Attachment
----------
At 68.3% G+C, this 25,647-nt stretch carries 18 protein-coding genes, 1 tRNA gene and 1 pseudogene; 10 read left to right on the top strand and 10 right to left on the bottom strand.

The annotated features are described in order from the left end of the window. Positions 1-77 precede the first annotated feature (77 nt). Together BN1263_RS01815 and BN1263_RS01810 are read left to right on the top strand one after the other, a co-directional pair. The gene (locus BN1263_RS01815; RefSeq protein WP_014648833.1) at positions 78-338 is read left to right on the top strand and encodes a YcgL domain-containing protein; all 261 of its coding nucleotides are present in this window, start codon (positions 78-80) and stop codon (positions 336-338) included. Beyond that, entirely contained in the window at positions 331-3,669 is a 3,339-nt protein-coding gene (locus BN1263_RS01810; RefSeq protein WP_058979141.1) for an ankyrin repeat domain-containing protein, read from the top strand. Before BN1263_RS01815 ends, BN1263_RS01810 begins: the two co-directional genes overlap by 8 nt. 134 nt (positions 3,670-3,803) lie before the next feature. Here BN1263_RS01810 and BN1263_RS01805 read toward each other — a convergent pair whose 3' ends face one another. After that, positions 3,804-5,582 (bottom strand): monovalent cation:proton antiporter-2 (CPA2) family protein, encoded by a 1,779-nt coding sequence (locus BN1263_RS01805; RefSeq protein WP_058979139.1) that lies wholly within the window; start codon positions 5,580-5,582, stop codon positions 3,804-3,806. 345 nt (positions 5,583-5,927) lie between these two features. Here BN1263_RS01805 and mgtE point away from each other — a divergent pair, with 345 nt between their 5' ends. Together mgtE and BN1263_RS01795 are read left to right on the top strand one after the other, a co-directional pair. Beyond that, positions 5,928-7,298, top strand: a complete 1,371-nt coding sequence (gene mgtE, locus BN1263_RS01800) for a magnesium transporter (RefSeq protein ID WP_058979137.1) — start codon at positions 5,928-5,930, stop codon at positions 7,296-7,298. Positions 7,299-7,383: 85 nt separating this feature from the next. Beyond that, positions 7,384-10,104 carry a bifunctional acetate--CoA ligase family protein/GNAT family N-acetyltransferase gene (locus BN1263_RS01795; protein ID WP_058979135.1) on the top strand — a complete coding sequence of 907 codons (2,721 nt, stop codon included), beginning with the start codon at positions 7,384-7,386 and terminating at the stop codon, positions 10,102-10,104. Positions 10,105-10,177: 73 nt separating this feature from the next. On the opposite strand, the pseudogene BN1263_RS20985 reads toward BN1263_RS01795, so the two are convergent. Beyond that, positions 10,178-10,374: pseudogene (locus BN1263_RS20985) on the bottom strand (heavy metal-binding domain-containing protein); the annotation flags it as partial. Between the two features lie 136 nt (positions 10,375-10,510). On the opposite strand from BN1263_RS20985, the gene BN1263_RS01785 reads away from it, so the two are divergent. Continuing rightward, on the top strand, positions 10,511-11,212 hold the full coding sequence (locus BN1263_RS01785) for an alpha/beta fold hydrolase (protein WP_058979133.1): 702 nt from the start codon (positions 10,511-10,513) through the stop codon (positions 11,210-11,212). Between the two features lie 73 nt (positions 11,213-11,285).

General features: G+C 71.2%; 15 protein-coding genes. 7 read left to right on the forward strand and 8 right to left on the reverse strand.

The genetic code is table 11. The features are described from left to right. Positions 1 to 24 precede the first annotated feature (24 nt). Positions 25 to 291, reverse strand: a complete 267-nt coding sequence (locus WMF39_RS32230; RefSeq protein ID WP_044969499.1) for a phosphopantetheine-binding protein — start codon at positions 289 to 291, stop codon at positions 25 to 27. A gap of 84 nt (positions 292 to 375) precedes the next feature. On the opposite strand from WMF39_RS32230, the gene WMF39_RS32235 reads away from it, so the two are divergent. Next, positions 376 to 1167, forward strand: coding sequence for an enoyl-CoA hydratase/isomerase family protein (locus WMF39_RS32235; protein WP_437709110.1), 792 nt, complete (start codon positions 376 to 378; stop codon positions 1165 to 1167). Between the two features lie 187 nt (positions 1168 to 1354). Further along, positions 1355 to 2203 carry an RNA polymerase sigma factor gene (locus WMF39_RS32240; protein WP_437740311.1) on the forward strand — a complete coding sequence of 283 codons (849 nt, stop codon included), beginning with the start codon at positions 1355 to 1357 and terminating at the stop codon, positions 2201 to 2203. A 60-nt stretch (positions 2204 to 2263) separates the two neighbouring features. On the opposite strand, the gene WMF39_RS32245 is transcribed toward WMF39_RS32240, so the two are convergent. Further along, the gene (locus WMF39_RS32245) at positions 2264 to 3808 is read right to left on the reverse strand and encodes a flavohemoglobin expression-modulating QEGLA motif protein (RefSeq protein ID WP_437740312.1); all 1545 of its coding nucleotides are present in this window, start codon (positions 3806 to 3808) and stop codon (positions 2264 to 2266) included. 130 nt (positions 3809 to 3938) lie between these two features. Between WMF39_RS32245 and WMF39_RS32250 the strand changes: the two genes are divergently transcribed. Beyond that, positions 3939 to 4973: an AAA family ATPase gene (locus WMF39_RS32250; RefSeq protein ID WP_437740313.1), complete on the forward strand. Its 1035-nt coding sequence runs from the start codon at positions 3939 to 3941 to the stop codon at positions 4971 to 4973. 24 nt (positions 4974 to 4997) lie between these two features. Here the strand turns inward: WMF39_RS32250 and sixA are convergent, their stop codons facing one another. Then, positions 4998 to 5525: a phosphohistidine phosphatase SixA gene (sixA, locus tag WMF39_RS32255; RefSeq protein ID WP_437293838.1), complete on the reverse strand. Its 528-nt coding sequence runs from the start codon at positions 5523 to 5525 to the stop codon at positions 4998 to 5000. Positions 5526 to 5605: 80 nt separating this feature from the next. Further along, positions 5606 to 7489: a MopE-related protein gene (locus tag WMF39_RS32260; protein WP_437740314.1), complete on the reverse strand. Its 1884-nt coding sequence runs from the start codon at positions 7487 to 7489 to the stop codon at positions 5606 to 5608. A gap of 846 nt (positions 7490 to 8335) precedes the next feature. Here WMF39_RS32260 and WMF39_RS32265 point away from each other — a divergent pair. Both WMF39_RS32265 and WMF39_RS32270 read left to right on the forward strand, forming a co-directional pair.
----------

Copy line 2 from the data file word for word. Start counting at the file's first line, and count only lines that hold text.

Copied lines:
The annotated features are described in order from the left end of the window. Positions 1-77 precede the first annotated feature (77 nt). Together BN1263_RS01815 and BN1263_RS01810 are read left to right on the top strand one after the other, a co-directional pair. The gene (locus BN1263_RS01815; RefSeq protein WP_014648833.1) at positions 78-338 is read left to right on the top strand and encodes a YcgL domain-containing protein; all 261 of its coding nucleotides are present in this window, start codon (positions 78-80) and stop codon (positions 336-338) included. Beyond that, entirely contained in the window at positions 331-3,669 is a 3,339-nt protein-coding gene (locus BN1263_RS01810; RefSeq protein WP_058979141.1) for an ankyrin repeat domain-containing protein, read from the top strand. Before BN1263_RS01815 ends, BN1263_RS01810 begins: the two co-directional genes overlap by 8 nt. 134 nt (positions 3,670-3,803) lie before the next feature. Here BN1263_RS01810 and BN1263_RS01805 read toward each other — a convergent pair whose 3' ends face one another. After that, positions 3,804-5,582 (bottom strand): monovalent cation:proton antiporter-2 (CPA2) family protein, encoded by a 1,779-nt coding sequence (locus BN1263_RS01805; RefSeq protein WP_058979139.1) that lies wholly within the window; start codon positions 5,580-5,582, stop codon positions 3,804-3,806. 345 nt (positions 5,583-5,927) lie between these two features. Here BN1263_RS01805 and mgtE point away from each other — a divergent pair, with 345 nt between their 5' ends. Together mgtE and BN1263_RS01795 are read left to right on the top strand one after the other, a co-directional pair. Beyond that, positions 5,928-7,298, top strand: a complete 1,371-nt coding sequence (gene mgtE, locus BN1263_RS01800) for a magnesium transporter (RefSeq protein ID WP_058979137.1) — start codon at positions 5,928-5,930, stop codon at positions 7,296-7,298. Positions 7,299-7,383: 85 nt separating this feature from the next. Beyond that, positions 7,384-10,104 carry a bifunctional acetate--CoA ligase family protein/GNAT family N-acetyltransferase gene (locus BN1263_RS01795; protein ID WP_058979135.1) on the top strand — a complete coding sequence of 907 codons (2,721 nt, stop codon included), beginning with the start codon at positions 7,384-7,386 and terminating at the stop codon, positions 10,102-10,104. Positions 10,105-10,177: 73 nt separating this feature from the next. On the opposite strand, the pseudogene BN1263_RS20985 reads toward BN1263_RS01795, so the two are convergent. Beyond that, positions 10,178-10,374: pseudogene (locus BN1263_RS20985) on the bottom strand (heavy metal-binding domain-containing protein); the annotation flags it as partial. Between the two features lie 136 nt (positions 10,375-10,510). On the opposite strand from BN1263_RS20985, the gene BN1263_RS01785 reads away from it, so the two are divergent. Continuing rightward, on the top strand, positions 10,511-11,212 hold the full coding sequence (locus BN1263_RS01785) for an alpha/beta fold hydrolase (protein WP_058979133.1): 702 nt from the start codon (positions 10,511-10,513) through the stop codon (positions 11,210-11,212). Between the two features lie 73 nt (positions 11,213-11,285).